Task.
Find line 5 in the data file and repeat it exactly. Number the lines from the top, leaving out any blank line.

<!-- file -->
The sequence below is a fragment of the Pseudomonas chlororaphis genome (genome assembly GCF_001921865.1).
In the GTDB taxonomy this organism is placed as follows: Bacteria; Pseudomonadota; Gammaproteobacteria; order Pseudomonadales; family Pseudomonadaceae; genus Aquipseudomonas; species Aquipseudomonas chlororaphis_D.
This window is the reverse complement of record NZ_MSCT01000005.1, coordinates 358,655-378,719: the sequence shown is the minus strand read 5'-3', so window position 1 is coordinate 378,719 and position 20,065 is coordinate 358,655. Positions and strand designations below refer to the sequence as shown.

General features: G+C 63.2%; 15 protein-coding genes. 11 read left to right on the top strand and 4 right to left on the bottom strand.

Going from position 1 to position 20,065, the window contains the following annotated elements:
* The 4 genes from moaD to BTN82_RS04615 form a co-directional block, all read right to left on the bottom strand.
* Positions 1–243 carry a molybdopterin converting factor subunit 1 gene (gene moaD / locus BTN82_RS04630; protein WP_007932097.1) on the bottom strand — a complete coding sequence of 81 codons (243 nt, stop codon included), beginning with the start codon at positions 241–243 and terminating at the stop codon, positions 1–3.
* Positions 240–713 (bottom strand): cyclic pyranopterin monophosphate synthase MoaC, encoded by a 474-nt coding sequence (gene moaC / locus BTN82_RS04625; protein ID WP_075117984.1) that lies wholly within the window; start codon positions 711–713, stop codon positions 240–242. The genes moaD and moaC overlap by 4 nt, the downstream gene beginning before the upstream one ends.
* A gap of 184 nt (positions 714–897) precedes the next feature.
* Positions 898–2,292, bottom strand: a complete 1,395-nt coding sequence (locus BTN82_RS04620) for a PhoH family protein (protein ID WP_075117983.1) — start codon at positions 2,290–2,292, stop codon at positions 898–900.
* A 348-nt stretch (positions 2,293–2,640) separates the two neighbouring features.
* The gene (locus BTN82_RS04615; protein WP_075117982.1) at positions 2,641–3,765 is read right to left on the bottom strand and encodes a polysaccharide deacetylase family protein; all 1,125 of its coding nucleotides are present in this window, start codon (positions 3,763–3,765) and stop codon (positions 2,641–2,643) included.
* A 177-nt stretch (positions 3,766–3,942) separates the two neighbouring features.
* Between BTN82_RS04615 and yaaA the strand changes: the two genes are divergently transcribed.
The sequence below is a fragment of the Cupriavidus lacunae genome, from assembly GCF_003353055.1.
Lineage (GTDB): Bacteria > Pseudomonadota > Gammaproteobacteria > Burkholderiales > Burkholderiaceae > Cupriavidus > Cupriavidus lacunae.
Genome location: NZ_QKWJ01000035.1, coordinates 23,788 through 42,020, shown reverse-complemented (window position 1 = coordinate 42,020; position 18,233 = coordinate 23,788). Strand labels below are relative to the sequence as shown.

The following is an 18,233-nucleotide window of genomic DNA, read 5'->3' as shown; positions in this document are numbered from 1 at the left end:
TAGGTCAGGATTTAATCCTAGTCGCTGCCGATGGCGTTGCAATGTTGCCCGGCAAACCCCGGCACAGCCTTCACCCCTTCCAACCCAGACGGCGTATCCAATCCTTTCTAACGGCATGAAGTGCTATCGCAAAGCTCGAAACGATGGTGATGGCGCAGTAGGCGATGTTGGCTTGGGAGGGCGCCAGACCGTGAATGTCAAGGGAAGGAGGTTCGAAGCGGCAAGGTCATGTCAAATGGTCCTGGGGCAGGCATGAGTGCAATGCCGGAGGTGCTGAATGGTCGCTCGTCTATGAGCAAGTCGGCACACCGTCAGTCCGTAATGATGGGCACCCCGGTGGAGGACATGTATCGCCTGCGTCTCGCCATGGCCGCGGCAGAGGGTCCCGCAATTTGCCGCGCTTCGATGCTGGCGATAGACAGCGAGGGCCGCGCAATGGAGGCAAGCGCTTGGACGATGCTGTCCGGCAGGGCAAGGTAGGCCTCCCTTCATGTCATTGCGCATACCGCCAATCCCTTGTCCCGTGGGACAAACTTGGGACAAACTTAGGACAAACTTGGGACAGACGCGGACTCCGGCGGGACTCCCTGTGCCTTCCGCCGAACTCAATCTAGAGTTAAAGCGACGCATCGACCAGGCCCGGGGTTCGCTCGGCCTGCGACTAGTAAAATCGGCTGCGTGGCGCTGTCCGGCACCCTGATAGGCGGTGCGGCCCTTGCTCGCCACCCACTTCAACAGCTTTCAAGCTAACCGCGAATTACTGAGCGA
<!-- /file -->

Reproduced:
Going from position 1 to position 20,065, the window contains the following annotated elements: